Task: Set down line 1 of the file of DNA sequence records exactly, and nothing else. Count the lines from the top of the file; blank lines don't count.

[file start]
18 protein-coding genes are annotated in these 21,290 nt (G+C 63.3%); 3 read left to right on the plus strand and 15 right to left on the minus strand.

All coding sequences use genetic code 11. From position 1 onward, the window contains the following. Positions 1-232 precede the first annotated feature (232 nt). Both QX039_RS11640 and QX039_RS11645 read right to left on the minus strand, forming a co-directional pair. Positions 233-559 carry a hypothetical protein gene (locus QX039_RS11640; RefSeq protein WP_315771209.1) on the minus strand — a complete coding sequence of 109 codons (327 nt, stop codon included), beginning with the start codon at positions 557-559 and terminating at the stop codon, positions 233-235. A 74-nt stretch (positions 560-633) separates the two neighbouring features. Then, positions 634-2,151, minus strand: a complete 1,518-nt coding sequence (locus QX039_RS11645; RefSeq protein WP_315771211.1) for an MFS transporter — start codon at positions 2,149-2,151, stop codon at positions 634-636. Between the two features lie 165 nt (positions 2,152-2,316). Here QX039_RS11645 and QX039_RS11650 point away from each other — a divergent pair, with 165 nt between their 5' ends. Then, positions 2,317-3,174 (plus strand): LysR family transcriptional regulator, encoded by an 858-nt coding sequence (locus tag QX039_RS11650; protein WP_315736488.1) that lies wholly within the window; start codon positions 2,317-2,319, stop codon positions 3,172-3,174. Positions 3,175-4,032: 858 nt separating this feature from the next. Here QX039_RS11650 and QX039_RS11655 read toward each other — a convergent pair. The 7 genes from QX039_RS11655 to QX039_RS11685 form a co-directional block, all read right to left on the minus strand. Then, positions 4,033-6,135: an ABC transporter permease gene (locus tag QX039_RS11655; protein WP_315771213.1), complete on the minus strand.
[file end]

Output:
18 protein-coding genes are annotated in these 21,290 nt (G+C 63.3%); 3 read left to right on the plus strand and 15 right to left on the minus strand.